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Date : 26-Jun-2018

New Delhi: Limited mobility and the socially assigned roles of women have rendered them more vulnerable than men in disasters. However, at the same time it’s seen that given a chance, women’s intimate “front-line” knowledge of their local environment gives them an enormous capacity to be leaders in relief and rehabilitation but also become transformational agents in community disaster planning and preparedness, and to play a significant role in bolstering resilience.

This was the talking point of a discussion on Women’s Resilience Index held on the sidelines of the Asia Ministerial Conference on Disaster Risk Reduction (AMCDRR) 2016 which concluded today.

South Asia Women’s Resilience Index (WRI) is a tool that assesses countries’ capacity for disaster risk reduction and recovery and the extent to which the needs of women are being integrated into national resilience-building efforts. The objective of the index is to help make informed development intervention that has benefits across economic, infrastructural, social and institutional sectors.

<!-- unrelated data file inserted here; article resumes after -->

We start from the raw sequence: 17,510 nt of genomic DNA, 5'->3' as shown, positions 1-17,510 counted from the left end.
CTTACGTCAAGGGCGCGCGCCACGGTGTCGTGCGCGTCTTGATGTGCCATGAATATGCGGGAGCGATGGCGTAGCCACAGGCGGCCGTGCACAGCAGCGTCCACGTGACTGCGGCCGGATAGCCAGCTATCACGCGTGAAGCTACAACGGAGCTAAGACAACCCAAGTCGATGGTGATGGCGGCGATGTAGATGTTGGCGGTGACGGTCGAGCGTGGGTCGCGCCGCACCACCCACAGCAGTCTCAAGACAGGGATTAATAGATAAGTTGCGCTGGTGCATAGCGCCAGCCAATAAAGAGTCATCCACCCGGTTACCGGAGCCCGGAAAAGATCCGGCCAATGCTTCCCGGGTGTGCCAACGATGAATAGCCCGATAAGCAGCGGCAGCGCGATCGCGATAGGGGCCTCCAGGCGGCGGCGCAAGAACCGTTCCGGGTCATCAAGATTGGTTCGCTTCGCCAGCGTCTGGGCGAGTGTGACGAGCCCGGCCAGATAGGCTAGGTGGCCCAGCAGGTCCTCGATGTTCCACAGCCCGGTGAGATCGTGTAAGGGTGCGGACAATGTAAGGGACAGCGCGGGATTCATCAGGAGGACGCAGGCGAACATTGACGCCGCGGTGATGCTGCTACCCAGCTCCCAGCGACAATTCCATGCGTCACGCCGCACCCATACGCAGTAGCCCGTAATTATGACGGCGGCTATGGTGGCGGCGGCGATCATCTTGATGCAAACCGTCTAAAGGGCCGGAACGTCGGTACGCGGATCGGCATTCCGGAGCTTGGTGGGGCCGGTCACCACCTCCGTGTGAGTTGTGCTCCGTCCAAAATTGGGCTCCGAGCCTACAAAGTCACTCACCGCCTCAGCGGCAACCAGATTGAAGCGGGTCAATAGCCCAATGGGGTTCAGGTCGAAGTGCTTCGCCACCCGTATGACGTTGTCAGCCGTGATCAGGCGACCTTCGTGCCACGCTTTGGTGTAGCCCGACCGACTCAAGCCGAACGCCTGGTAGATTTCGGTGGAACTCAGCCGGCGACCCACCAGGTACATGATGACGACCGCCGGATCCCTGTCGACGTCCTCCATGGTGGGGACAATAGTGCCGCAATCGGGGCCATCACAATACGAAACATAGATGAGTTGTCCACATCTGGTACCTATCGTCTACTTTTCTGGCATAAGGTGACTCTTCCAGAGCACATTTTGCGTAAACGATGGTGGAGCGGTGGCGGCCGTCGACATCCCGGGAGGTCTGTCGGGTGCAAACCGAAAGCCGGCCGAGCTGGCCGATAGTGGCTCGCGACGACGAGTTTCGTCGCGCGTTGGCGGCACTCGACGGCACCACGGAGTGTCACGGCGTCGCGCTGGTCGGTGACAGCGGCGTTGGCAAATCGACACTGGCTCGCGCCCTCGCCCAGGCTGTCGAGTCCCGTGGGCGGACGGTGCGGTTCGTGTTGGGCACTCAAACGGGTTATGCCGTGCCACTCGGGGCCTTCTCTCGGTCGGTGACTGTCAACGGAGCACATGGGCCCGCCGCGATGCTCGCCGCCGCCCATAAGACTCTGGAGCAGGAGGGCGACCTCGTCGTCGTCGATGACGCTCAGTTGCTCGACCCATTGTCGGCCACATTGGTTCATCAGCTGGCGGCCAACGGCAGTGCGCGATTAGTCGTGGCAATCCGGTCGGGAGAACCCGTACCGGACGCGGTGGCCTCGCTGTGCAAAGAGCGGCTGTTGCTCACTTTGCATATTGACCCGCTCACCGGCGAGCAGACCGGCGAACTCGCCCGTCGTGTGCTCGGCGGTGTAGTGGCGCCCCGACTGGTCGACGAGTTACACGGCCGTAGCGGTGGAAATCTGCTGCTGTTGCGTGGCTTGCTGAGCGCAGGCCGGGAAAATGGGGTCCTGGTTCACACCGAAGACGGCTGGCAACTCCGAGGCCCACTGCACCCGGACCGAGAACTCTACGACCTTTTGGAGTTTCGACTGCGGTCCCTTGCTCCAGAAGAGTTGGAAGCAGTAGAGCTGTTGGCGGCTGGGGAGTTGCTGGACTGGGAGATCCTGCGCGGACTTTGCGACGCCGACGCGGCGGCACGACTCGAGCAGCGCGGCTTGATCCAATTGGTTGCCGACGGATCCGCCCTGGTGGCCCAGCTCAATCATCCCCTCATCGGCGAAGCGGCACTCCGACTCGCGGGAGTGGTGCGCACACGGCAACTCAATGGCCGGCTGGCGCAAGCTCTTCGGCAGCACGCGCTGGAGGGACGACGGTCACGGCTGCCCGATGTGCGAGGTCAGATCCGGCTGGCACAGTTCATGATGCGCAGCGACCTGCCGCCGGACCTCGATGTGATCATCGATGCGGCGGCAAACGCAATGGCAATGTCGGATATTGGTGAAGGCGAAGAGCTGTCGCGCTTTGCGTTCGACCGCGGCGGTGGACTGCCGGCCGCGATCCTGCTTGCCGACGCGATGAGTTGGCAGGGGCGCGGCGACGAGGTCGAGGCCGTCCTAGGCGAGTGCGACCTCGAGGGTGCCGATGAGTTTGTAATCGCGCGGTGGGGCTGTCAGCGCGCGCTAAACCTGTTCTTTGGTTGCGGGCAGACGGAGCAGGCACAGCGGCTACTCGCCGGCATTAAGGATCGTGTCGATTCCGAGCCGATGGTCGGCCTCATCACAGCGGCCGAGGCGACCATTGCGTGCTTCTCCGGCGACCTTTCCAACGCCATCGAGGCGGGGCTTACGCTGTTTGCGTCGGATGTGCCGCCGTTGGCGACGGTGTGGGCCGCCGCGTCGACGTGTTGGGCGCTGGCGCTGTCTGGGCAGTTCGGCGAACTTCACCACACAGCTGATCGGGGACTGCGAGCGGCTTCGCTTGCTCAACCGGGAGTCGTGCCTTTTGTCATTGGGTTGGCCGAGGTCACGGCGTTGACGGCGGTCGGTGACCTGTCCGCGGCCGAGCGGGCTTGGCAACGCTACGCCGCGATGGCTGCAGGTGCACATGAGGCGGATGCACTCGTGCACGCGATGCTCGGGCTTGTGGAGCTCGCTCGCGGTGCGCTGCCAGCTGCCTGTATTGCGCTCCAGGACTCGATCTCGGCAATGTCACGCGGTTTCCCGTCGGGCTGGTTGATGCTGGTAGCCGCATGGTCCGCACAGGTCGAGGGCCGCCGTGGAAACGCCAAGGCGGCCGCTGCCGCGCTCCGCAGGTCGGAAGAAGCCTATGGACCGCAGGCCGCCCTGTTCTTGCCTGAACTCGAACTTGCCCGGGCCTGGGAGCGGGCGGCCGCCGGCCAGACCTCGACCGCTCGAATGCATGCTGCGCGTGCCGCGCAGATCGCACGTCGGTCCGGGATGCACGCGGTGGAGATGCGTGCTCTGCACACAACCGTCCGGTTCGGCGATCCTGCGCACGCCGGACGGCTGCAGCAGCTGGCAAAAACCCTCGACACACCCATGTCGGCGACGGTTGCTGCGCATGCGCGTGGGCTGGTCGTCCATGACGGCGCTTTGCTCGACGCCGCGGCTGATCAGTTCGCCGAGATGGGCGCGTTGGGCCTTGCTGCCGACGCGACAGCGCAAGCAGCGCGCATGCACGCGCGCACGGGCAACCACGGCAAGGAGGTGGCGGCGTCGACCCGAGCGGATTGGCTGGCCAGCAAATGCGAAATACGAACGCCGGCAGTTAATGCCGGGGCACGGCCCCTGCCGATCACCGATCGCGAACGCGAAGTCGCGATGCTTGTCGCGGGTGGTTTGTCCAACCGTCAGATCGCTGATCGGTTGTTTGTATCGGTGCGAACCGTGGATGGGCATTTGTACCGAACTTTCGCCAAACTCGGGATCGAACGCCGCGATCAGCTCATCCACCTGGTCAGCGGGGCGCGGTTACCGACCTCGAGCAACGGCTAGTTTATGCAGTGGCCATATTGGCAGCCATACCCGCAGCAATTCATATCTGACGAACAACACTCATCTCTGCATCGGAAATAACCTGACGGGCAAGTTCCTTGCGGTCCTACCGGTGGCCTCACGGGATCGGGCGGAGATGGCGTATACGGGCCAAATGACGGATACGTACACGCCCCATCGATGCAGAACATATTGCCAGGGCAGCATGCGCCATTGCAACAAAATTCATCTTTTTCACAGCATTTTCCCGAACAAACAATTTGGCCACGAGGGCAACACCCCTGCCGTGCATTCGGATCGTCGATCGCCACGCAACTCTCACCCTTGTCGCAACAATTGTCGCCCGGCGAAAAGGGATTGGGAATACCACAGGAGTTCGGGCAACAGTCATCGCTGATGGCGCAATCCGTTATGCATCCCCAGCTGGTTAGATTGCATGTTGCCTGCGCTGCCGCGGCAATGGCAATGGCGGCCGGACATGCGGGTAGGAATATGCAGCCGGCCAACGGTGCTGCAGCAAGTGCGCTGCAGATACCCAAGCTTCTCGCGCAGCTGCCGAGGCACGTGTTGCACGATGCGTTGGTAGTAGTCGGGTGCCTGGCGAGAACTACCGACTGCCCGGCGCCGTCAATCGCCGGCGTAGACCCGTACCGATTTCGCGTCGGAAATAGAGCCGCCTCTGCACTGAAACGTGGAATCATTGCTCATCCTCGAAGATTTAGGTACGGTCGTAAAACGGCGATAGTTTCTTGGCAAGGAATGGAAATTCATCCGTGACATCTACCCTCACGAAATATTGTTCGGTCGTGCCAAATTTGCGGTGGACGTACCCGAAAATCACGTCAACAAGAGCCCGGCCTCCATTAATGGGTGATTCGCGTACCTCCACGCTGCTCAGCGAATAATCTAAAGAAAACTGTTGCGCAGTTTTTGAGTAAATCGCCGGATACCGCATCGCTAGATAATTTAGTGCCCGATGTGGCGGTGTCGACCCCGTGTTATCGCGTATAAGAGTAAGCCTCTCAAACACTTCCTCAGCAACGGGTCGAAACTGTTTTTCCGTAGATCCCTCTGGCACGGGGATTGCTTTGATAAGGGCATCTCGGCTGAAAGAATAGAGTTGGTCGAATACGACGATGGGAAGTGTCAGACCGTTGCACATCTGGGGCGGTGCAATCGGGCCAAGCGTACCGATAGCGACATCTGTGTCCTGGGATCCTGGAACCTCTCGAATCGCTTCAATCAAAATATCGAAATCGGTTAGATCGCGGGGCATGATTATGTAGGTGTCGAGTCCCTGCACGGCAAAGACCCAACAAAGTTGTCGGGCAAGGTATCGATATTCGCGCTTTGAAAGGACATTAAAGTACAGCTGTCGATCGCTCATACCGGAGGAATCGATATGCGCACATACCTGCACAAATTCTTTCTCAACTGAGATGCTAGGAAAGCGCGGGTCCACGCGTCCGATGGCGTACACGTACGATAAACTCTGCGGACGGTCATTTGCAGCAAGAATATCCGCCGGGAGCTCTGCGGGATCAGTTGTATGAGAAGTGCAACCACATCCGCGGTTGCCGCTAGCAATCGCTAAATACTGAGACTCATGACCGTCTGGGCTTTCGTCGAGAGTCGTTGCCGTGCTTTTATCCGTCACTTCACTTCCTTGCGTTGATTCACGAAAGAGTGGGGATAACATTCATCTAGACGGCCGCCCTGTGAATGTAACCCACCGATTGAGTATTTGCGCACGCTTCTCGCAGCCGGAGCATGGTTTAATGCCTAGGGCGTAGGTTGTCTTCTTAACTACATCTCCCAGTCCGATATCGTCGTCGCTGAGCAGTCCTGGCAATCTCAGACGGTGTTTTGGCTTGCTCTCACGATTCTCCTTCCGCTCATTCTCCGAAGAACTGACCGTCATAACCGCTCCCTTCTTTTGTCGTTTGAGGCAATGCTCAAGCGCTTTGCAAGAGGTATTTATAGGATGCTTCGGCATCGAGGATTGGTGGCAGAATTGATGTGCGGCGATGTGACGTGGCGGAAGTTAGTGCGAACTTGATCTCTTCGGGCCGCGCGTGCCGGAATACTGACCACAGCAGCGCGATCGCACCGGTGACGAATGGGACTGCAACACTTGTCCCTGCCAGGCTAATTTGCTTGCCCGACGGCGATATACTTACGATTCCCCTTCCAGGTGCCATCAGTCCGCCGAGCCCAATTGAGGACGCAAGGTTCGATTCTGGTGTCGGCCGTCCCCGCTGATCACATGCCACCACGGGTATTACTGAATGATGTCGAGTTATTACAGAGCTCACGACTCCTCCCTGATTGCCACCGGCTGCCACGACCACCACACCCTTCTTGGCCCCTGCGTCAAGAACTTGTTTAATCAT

During the discussion ActionAid colleagues of India and Bangladesh along with several other participants of the AMCDRR 2106 shared the perception that most humanitarian response discourse was still quite male dominated and a feminist perspective must be evolved to ensure a holistic view of disaster risk reduction interventions.

The conversation was initiated by Ms. Farah Kabir, Country Director, ActionAid Bangladesh. She said that access and control of economic resources makes it easier for people to prepare for and respond to disasters. Women’s access and control of economic resources thus determine women’s resilience.

“The WRI, which helps measure and compare men’s and women’s resilience to disasters at local level,  was important in the current context as many studies have shown that women are impacted disproportionately during disasters. At the same time it is in recognition of women’s leadership and contribution that ActionAid takes a women-centric approach to disaster risk reduction and resilience building. When women lead, society becomes resilient and sustainable,” she said.

Sehjo Singh, Director, Programmes and Policy at ActionAid India said: “Women’s leadership becomes very strategic and effective when it comes to disaster risk reduction efforts and that women’s leadership in disaster response and resilience leads to greater inclusion for all vulnerable groups.”

Singh was happy to share that efforts at the AMCDRR 2016 to spread the message about women’s leadership at the ground during emergency have succeeded in ensuring the inclusion of gender perspective in the government policy framework.

“We are now striving for creating direct people-to-people sharing of good practices on disaster risk reduction,” she added.

The South Asia WRI was designed and constructed by The Economist Intelligence Unit (EIU) using the latest available data for seven countries in South Asia and including Japan as a benchmark.  The toolkit can be downloaded from:


For further query, please contact 

Ms Sehjo Singh
Mob: +91 8800 129222